The International Air Transport Association (IATA) released its 2019 worldwide airport slot report showing increased congestion levels at major airports, which may push cargo providers to seek other airport options. A subsequent statement from the National Business Aviation Association (NBAA) said that tightening local regulations surrounding delayed and overnight flights are exacerbating congestion issues.
According to IATA’s report, 204 airports worldwide are now designated as “Level 3” slot-coordinated facilities, which means that these airports are at full capacity for runway and parking availability. More than half of the world’s level 3 slot-coordinated airports are in Europe, including London Heathrow (LHR), Paris de Gaulle (CDG), Frankfurt (FRA) and Amsterdam (AMS). Other regions comprise varying percentages of the world’s level 3 airports – the Asia-Pacific region hosts 20 percent, not including China, which has 11 percent alone; the Americas host 11 percent, which include Mexico City (MEX), New York (JFK) and Vancouver (YHR); and the Middle East and Africa host only 8 percent, including Dubai International (DXB) and Johannesburg (JNB), registering at level 3.
The news comes as no surprise because airports and operators have long been aware of growing challenges to congestion at airports. For cargo, the issue is further exacerbated by the fact that passenger flights often receive preference in scheduling slots, placing cargo operations second for options.
Challenges to securing landing and takeoff slots vary around the world, but become more difficult depending on local restrictions, according to the NBAA. For example, in London, restrictions on overnight flying present the largest issue due to Luton Airport’s (LDN’s) ban on night flights and Stansted’s slim offering of 10 ad-hoc night slots; In Tokyo, operators can choose between Narita (NRT) and Haneda (HND) – NRT has a night curfew but permits airplanes to park longer, while HND operates 24/7 but has limits to parking.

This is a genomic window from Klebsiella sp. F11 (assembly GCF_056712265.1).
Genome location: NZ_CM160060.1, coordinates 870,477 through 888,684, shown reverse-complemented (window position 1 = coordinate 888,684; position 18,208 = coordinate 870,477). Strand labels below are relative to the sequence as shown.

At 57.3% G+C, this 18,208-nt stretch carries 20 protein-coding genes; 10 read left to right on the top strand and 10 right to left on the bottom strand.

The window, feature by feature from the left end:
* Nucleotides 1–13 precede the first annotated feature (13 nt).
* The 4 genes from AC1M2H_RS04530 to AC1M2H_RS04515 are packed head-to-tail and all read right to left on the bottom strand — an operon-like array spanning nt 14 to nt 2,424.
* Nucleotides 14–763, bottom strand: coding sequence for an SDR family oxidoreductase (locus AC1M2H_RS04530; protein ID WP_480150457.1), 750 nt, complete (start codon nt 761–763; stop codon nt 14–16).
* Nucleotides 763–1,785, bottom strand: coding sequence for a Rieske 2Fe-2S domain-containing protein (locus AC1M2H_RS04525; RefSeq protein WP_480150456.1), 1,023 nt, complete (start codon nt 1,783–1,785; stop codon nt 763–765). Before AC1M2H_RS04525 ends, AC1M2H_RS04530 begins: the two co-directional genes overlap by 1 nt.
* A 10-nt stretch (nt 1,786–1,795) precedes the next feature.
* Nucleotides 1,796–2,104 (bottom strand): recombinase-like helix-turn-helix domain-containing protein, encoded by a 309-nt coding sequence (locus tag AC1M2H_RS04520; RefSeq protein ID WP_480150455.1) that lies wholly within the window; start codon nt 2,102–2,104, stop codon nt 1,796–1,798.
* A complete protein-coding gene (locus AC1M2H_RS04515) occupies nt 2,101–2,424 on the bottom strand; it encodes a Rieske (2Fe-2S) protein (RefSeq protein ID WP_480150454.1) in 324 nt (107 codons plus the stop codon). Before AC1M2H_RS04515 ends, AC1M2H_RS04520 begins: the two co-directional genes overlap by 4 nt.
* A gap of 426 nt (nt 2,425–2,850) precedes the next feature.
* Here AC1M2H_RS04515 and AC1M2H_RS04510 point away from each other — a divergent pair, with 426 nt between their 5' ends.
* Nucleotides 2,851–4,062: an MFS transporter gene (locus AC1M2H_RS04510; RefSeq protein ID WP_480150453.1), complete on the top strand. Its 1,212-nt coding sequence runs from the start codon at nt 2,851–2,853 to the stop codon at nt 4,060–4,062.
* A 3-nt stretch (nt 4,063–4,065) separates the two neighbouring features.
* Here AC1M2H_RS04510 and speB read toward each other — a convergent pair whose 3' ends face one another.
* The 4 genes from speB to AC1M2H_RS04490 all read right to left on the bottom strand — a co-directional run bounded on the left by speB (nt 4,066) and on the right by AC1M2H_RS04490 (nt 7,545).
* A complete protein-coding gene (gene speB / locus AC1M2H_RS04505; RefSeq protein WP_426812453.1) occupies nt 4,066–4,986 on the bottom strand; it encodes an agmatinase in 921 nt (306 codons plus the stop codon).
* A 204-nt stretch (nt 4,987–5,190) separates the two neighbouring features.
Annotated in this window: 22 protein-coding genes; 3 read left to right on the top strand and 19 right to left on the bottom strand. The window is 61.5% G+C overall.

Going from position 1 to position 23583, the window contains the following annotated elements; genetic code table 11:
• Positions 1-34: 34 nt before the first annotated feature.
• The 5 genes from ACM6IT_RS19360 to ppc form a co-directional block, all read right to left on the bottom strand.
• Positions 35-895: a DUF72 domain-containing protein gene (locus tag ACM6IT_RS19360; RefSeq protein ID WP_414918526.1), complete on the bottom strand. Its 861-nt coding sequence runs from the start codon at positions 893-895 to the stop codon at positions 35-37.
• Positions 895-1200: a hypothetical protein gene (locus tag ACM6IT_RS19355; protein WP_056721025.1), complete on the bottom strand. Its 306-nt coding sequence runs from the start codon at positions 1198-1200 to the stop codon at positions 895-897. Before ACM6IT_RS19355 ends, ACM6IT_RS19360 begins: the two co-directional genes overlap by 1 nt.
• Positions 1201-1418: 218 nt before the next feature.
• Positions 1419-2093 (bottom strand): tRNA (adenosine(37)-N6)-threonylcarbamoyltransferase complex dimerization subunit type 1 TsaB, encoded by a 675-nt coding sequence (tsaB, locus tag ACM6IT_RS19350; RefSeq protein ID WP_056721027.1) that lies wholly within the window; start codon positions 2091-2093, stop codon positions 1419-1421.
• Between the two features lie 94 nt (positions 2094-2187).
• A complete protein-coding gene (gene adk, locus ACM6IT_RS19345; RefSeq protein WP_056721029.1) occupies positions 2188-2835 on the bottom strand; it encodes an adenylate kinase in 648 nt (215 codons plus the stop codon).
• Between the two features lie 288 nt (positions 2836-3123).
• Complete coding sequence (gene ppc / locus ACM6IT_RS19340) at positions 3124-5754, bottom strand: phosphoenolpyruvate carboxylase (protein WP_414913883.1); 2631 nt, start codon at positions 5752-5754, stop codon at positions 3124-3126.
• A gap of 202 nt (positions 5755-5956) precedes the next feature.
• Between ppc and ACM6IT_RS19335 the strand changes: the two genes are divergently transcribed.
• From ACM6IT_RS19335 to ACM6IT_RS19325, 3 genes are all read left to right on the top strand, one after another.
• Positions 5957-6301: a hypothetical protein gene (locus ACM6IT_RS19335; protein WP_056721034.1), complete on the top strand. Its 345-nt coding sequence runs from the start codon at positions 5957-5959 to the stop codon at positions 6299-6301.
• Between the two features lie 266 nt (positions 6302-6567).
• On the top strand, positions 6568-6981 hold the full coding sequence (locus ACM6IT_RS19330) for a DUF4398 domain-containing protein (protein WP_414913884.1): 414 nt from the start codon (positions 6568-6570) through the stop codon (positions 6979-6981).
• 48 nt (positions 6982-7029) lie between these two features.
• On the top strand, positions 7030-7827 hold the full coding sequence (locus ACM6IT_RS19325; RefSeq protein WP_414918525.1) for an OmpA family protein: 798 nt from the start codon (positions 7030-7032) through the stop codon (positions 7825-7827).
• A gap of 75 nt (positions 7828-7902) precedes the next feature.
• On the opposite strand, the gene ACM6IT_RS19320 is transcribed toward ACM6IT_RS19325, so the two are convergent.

Air cargo providers are approaching the issue with a variety of methods. Some airports in Europe, such as Frankfurt (FRA) and Brussels (BRU), have formed air cargo communities with forums to discuss and propose solutions to these challenges. Over the past year several cargo providers, including AirBridgeCargo, have moved their hubs to new airports, while others, like Amazon, have avoided operations at major airports, instead choosing the flexibility and capacity offered at less busy airports, as reported by our sister site, Cargo Facts.
Ultimately however, improved and expanded infrastructure will serve as the crux to alleviating current capacity issues and preparing for anticipated future growth. Some countries, such as Turkey and the United Arab Emirates, are building second – and even third – airports to alleviate pressures to existing major airports, while others, like Mexico, are also considering adopting this model.